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Take Your RMDs From Your Smallest IRA

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Here’s a strategy that you could use to simplify your life: when you’re subject to Required Minimum Distributions (RMDs) after age 70½, you have the option of taking separate RMDs from each IRA that you own OR you could take all of your RMDs from one account if you like.

As long as you calculate your RMD based upon all of the IRAs that you own, you are free to take the full amount of all of your RMDs from one single account (or several accounts) if you wish.  And keep in mind that the “I” in IRA stands for Individual – so you can’t aggregate your IRAs with your husband’s, for example.

By doing so, you could eliminate the smaller account(s) if you wish, thereby reducing paperwork (fewer accounts and statements).  As well, you don’t have to keep track of as many accounts for estate planning. But then again, you might have chosen to have multiple accounts in order to leave certain amounts to separate groups at your passing.  If that’s the case, you can choose to take your RMDs from each individual account, reducing each account by a small amount each year.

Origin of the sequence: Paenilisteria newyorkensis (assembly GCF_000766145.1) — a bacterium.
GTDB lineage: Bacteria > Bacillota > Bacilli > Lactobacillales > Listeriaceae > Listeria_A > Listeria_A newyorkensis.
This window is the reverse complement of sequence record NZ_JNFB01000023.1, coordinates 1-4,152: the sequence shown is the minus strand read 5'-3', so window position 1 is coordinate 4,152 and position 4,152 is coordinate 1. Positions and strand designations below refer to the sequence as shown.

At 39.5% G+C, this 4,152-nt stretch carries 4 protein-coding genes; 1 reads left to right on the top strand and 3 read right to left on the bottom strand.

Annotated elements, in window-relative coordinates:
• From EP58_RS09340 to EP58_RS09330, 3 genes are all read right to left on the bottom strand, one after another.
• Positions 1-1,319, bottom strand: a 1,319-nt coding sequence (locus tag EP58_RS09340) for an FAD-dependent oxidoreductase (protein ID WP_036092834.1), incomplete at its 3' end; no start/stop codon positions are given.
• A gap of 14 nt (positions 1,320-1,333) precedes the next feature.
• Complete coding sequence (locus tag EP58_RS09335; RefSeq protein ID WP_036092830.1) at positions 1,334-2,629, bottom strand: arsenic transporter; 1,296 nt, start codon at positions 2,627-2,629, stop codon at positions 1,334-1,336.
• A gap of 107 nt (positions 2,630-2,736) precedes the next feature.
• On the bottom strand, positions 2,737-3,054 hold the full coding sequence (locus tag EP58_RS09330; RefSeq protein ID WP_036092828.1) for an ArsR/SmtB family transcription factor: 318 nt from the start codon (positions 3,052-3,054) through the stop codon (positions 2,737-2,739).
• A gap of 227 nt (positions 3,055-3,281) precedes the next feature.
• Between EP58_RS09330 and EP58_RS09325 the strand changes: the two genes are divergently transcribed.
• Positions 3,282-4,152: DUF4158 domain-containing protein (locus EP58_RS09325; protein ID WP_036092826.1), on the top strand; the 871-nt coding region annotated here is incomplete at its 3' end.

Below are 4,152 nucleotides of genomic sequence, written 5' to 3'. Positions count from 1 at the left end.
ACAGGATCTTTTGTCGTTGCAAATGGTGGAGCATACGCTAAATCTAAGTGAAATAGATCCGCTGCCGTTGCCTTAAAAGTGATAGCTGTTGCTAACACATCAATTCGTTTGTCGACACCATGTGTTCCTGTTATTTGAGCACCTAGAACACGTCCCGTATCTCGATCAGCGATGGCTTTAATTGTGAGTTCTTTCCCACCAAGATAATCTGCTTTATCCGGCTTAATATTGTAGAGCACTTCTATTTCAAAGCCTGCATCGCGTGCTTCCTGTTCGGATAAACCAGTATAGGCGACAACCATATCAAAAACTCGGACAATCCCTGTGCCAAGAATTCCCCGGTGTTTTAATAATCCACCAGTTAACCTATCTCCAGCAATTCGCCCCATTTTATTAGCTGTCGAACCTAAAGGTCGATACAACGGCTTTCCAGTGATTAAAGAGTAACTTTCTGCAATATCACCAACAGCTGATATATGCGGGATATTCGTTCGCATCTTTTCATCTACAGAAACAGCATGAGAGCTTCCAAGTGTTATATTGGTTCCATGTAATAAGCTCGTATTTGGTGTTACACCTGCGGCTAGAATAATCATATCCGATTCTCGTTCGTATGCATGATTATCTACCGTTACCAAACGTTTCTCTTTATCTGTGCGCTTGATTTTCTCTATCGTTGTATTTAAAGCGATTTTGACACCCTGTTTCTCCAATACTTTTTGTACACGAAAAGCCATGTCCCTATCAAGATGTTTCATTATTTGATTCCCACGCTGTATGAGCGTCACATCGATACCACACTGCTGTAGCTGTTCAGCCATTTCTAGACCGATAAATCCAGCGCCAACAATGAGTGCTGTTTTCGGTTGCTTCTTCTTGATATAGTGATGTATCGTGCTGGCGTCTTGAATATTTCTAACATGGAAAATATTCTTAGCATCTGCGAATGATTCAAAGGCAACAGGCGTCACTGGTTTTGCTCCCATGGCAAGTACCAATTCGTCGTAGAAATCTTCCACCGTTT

Keep in mind that this only applies to IRAs.  If you have 401(k) plans or other non-IRA retirement accounts that also have RMD requirements, those amounts must be specifically taken from those accounts.  This can be another reason why rollover from the qualified retirement plan into an IRA can be beneficial.  You can also eliminate the smaller IRAs by rollover as well.

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  1. Steve says:

    If you want to reduce paperwork, why not just consolidate all your IRAs at one place? (Or if you’re trying to stay in SIPC limits, fewer places). Roth and non-Roth IRA accounts have to be separate, of course, but Roth’s aren’t subject to RMD’s anyways.

  2. Jim these are great points. Most important point is that these choices should be discussed with a tax/estates attorney and/or tax accountant/CPA before doing anything.

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